While smartphone makers are vying with each other to boast of 4000mAh and 5000mAh batteries in their devices, a team of scientists have succeeded in testing a mobile phone than can work without a battery as the power source. Interestingly, the team that did this research included persons of Indian origin as well.
What prompted this team to find ways to eliminate the use of batteries on mobile handsets is the fact that lithium and ion combination used to make these batteries is quite dangerous. And one has to only recall the Samsung Galaxy Note 7 accidents to appreciate the real risk involved.
The basic concept the research team at the Washington University worked on was that the maximum amount of energy consumed by a mobile phone is in the process of converting the signals which are in analogue format into data that is digital in format.
This process has been done away with in this batter-free device. Instead, the vibrations produced when a person is speaking through the tiny microphone in the handset are speech encoded and transmitted to the receiving mobile handset as such. At the receiving end, this encoded speech is converted back into vibrations, which the phoneâ€™s speaker is able to capture and you can complete the conversation.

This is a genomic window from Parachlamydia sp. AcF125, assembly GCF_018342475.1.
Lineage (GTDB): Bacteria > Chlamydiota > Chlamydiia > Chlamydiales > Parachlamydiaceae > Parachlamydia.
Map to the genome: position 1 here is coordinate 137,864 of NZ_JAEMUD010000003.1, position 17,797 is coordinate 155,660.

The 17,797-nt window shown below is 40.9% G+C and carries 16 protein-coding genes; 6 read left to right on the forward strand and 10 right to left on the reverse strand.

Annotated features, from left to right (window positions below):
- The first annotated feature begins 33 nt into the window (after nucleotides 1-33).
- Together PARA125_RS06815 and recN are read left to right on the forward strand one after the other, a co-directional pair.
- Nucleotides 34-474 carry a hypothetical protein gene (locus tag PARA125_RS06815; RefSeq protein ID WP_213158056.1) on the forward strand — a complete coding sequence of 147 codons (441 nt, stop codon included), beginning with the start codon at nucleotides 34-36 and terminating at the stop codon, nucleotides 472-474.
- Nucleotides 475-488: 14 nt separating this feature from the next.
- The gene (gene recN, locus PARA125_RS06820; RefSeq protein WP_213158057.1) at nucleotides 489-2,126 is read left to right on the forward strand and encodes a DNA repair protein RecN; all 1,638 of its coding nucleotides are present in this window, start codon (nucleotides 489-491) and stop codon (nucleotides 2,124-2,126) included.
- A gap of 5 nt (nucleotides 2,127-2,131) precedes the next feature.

A physical button has been provided on the demo phone to switch between transmitting and receiving modes. This is just a prototype and once the concept is accepted and mass production takes place this can always be improved upon to make it more sophisticated.
The team has gone on to demonstrate a Skype call on the device delivering all functions, making a call, receiving one and even putting a call on hold.
So, does the phone work without absolutely no power? Not exactly. A tiny 3.5 micro-watts power source is definitely needed for which they have suggested a couple of alternatives.
The researchers have developed a base station which can handle the transmission and receiving of the signals from the mobile device. This base station type module, the team believes can be easily integrated into the cellular network towers that the service providers rely on to capture and transmit signals.
Indoors, Wi-Fi routers can also be formatted to function as the instrument for transmitting and receiving the signals.
This is an interesting development and if the phone companies pick up the suggestions and work on this, battery-free mobile phones can indeed become a reality.